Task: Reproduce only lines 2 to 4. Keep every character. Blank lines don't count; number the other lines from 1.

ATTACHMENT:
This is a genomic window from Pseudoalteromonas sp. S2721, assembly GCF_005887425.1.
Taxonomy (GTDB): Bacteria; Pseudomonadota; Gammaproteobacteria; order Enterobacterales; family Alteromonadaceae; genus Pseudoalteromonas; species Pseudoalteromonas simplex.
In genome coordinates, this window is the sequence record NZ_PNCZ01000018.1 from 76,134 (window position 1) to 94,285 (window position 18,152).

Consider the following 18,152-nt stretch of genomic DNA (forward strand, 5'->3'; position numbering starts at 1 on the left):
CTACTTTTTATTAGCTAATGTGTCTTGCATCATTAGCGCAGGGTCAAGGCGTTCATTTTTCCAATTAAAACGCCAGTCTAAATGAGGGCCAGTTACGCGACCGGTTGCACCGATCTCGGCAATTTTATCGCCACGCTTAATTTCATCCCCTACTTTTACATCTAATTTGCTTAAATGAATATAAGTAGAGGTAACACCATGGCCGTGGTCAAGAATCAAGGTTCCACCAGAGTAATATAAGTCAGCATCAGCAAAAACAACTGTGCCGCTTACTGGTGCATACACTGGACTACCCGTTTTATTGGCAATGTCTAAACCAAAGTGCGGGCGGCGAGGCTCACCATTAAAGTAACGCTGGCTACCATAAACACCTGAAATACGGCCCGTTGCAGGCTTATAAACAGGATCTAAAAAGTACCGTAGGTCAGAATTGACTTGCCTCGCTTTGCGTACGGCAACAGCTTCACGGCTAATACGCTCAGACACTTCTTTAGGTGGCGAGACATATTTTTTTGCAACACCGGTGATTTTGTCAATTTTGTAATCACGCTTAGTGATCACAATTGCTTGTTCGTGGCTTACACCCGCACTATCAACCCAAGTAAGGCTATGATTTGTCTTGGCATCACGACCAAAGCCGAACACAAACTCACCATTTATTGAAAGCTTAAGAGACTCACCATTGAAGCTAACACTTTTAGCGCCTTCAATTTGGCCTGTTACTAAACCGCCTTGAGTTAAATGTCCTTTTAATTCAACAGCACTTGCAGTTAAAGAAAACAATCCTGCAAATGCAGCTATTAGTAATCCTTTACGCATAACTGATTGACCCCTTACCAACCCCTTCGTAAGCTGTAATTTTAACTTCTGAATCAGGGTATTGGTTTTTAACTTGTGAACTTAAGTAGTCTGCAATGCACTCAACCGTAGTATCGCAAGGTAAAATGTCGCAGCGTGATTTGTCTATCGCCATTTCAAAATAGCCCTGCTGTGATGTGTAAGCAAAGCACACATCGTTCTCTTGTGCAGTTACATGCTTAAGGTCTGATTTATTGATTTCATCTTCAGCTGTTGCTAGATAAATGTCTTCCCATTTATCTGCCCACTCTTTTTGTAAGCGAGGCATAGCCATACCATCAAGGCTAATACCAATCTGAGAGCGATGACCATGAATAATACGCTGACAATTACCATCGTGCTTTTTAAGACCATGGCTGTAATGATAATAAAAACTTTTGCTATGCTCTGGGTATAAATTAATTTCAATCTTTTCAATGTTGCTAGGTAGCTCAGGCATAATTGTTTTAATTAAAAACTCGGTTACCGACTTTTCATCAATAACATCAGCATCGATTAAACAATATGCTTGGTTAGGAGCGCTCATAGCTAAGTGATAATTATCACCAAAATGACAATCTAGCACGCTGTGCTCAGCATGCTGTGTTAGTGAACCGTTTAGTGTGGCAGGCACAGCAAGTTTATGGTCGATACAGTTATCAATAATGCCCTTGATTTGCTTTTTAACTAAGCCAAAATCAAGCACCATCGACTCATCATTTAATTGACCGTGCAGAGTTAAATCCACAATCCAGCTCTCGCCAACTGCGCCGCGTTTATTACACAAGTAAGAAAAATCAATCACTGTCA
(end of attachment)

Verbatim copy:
Taxonomy (GTDB): Bacteria; Pseudomonadota; Gammaproteobacteria; order Enterobacterales; family Alteromonadaceae; genus Pseudoalteromonas; species Pseudoalteromonas simplex.
In genome coordinates, this window is the sequence record NZ_PNCZ01000018.1 from 76,134 (window position 1) to 94,285 (window position 18,152).

Consider the following 18,152-nt stretch of genomic DNA (forward strand, 5'->3'; position numbering starts at 1 on the left):